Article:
Israel Struggles with Hezbollah Rockets, Guerrillas

Israeli soldiers return from a mission across the border onto Lebanese soil. i i

Israeli soldiers return from a mission across the border onto Lebanese soil. Israeli Interior Minister Roni Bar-On said Israel controls a strip of land up to five miles into southern Lebanon. Yoav Lemmer/AFP/Getty Images hide caption

itoggle caption Yoav Lemmer/AFP/Getty Images
Israeli soldiers return from a mission across the border onto Lebanese soil.

Israeli soldiers return from a mission across the border onto Lebanese soil. Israeli Interior Minister Roni Bar-On said Israel controls a strip of land up to five miles into southern Lebanon.

Yoav Lemmer/AFP/Getty Images

Hezbollah rockets continue to wreak havoc across northern Israel, killing at least three Israeli civilians and wounding dozens. Nearby in southern Lebanon, at least three Israeli soldiers died in ground fighting with Hezbollah guerrillas.

An estimated some six Israeli brigades — or about 10,000 soldiers — continued fierce fighting just inside south Lebanon. The three Israeli casualties included two slain by anti-tank rockets in fighting near the village of Markabah.

Israeli warplanes carried out bombing raids in Lebanon, severing the last major highway into the country, and hitting what Lebanese officials say was a farm warehouse. At least 27 workers were reportedly killed there.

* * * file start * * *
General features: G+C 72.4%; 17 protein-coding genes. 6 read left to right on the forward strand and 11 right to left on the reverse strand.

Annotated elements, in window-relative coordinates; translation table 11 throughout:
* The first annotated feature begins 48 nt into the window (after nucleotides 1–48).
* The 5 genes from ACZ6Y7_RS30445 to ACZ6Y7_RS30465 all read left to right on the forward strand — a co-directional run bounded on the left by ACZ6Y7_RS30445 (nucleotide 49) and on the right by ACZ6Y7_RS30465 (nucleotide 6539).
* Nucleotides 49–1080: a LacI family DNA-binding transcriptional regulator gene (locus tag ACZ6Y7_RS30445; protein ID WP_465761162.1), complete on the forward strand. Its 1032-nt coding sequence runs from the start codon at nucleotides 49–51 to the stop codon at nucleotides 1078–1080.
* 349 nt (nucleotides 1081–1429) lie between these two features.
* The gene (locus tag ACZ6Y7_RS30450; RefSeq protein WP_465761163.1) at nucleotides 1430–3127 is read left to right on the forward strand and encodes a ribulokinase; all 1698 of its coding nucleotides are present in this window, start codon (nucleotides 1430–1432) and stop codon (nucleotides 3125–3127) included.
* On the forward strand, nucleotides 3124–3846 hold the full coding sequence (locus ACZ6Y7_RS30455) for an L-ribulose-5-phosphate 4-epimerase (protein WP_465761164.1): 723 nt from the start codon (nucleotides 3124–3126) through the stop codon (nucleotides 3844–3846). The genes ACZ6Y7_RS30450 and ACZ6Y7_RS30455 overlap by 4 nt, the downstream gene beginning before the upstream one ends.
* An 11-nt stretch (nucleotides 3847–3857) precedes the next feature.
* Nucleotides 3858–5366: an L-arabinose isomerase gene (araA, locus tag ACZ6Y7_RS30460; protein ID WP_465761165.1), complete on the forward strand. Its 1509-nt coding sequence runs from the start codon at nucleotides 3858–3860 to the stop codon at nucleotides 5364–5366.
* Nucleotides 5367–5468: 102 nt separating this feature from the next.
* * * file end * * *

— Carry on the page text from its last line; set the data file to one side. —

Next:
In Israel, Hezbollah rocket fire continued to wreak havoc across the north. Several rockets fell near the city of Hadera, the deepest attack inside the country to date.

Israeli military officials say they've depleted about a third of Hezbollah's suspected cache of 12,000 of short-range rockets. Hezbollah has fire more than 2,300 so far. But that still leaves thousands in the Hezbollah arsenal.

An Israeli soldier at a border command post, who asked to remain anonymous, said he is skeptical Israeli forces will be able to wipe out Hezbollah's military capability.

"All we can do is weaken them until next time," he said. "That's all, weaken them so next time they can't do all the damage they are doing right now."

But Israeli Defense Minister Amir Peretz doesn't want there to be any "next time" with Hezbollah: Peretz has reportedly told the army to prepare for a ground push 15 to 20 miles farther north of the border to the Litani River. An expansion of that order would require the consent of Israel's Security Cabinet.

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